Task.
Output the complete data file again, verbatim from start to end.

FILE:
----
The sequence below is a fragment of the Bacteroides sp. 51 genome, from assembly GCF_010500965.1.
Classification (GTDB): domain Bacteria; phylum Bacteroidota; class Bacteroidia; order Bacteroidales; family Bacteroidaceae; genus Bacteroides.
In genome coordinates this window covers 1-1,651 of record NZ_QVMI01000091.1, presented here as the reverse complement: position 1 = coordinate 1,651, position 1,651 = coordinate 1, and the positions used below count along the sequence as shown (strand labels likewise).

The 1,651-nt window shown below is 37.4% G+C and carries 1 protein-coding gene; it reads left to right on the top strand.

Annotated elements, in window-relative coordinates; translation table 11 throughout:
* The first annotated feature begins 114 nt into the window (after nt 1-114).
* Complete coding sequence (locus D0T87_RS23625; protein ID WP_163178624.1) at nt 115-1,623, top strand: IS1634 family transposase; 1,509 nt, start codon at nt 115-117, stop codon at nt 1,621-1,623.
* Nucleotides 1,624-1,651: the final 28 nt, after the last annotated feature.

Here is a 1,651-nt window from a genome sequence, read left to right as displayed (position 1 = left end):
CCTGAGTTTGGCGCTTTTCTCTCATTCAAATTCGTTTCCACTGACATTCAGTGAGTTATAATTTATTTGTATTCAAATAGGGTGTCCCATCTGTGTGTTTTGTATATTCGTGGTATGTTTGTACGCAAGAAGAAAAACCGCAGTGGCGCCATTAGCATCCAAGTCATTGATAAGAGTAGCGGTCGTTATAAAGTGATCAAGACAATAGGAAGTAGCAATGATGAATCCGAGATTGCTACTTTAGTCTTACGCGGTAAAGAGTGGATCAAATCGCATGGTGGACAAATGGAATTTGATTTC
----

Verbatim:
The sequence below is a fragment of the Bacteroides sp. 51 genome, from assembly GCF_010500965.1.
Classification (GTDB): domain Bacteria; phylum Bacteroidota; class Bacteroidia; order Bacteroidales; family Bacteroidaceae; genus Bacteroides.
In genome coordinates this window covers 1-1,651 of record NZ_QVMI01000091.1, presented here as the reverse complement: position 1 = coordinate 1,651, position 1,651 = coordinate 1, and the positions used below count along the sequence as shown (strand labels likewise).

The 1,651-nt window shown below is 37.4% G+C and carries 1 protein-coding gene; it reads left to right on the top strand.

Annotated elements, in window-relative coordinates; translation table 11 throughout:
* The first annotated feature begins 114 nt into the window (after nt 1-114).
* Complete coding sequence (locus D0T87_RS23625; protein ID WP_163178624.1) at nt 115-1,623, top strand: IS1634 family transposase; 1,509 nt, start codon at nt 115-117, stop codon at nt 1,621-1,623.
* Nucleotides 1,624-1,651: the final 28 nt, after the last annotated feature.

Here is a 1,651-nt window from a genome sequence, read left to right as displayed (position 1 = left end):
CCTGAGTTTGGCGCTTTTCTCTCATTCAAATTCGTTTCCACTGACATTCAGTGAGTTATAATTTATTTGTATTCAAATAGGGTGTCCCATCTGTGTGTTTTGTATATTCGTGGTATGTTTGTACGCAAGAAGAAAAACCGCAGTGGCGCCATTAGCATCCAAGTCATTGATAAGAGTAGCGGTCGTTATAAAGTGATCAAGACAATAGGAAGTAGCAATGATGAATCCGAGATTGCTACTTTAGTCTTACGCGGTAAAGAGTGGATCAAATCGCATGGTGGACAAATGGAATTTGATTTC